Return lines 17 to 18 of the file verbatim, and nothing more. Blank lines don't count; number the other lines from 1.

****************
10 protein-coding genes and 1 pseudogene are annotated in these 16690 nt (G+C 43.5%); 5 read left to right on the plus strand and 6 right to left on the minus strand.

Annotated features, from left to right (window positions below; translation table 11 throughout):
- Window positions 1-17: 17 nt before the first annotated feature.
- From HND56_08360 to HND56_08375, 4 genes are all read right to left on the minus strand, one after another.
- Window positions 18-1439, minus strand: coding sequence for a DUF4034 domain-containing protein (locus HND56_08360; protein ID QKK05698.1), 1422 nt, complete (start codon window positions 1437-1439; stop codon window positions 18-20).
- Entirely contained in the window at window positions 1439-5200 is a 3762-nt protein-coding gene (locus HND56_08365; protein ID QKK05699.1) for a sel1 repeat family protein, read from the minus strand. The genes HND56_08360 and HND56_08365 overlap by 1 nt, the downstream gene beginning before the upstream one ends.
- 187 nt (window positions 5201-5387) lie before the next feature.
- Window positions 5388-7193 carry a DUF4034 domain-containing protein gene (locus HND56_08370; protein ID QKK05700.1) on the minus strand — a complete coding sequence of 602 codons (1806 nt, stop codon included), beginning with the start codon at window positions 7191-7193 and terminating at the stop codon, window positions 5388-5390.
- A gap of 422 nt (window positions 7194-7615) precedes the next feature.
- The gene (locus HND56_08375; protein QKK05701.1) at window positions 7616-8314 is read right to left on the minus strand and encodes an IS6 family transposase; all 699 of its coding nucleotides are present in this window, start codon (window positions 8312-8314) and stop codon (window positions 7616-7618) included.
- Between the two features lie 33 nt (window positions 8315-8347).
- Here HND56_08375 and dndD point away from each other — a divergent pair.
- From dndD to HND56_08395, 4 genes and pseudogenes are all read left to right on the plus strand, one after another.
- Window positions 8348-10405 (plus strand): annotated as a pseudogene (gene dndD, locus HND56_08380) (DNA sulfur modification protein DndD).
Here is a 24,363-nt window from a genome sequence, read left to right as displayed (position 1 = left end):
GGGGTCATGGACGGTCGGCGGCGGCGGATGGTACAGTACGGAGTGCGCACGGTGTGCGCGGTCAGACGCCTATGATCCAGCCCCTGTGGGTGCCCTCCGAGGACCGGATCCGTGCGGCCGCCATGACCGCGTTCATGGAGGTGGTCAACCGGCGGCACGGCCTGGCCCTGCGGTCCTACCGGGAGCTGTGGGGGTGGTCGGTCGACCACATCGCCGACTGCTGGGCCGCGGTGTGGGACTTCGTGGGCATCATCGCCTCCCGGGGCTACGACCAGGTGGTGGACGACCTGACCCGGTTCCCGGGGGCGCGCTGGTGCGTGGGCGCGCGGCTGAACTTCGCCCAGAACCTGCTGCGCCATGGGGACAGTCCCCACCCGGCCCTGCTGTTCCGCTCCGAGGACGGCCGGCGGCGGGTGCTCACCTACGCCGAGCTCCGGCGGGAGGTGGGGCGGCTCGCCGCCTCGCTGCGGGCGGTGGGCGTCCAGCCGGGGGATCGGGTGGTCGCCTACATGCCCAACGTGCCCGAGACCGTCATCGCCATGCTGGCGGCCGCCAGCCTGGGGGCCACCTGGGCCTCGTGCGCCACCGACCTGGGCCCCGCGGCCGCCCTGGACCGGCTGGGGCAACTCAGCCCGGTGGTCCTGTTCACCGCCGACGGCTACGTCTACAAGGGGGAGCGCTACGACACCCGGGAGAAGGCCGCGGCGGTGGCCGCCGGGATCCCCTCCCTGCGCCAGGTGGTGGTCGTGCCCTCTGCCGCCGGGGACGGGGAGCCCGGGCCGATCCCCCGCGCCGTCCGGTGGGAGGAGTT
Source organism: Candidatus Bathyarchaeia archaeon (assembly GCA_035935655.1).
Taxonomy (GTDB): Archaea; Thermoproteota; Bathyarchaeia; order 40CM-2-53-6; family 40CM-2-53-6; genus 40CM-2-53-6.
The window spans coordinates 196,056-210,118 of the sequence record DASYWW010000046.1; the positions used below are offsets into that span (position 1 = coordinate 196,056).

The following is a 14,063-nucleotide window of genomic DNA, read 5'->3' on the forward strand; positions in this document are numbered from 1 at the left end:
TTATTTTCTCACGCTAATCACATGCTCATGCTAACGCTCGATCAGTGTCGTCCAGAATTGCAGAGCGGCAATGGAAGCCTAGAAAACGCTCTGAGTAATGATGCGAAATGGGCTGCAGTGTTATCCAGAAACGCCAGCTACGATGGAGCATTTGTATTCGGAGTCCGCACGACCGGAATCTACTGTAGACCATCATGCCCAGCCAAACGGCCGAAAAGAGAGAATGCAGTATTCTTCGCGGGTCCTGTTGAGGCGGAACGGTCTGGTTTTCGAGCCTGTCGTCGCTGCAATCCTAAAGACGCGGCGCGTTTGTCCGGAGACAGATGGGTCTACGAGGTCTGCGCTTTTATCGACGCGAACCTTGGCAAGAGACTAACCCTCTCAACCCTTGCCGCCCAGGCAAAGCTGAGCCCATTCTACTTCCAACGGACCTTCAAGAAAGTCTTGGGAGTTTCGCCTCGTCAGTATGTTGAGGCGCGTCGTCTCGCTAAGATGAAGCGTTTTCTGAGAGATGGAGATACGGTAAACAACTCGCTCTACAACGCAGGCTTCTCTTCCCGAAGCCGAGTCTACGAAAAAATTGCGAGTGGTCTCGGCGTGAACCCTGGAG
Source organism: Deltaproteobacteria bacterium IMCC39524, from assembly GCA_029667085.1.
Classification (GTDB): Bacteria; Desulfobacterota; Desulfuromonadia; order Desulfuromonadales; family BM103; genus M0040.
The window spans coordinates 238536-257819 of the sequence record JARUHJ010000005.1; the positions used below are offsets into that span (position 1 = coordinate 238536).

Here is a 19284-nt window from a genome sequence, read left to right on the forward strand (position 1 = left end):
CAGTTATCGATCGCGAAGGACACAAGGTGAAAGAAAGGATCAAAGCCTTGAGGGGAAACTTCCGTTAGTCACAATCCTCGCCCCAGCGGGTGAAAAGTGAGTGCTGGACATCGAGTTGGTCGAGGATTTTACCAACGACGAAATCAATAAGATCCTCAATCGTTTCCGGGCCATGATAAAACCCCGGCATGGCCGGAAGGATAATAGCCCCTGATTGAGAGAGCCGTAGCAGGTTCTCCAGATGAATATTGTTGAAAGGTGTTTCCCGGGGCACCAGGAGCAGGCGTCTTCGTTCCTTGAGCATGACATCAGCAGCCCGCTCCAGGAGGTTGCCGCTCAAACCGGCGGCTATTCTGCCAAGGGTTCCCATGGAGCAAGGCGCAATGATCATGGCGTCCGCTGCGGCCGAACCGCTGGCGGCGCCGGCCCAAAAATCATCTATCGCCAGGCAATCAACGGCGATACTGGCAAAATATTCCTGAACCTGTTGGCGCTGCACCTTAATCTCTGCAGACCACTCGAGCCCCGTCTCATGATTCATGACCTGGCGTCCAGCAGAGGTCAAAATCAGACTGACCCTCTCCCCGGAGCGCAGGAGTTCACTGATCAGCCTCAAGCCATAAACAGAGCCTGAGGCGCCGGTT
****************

Source organism: Candidatus Bathyarchaeia archaeon (assembly GCA_035935655.1).
Taxonomy (GTDB): Archaea; Thermoproteota; Bathyarchaeia; order 40CM-2-53-6; family 40CM-2-53-6; genus 40CM-2-53-6.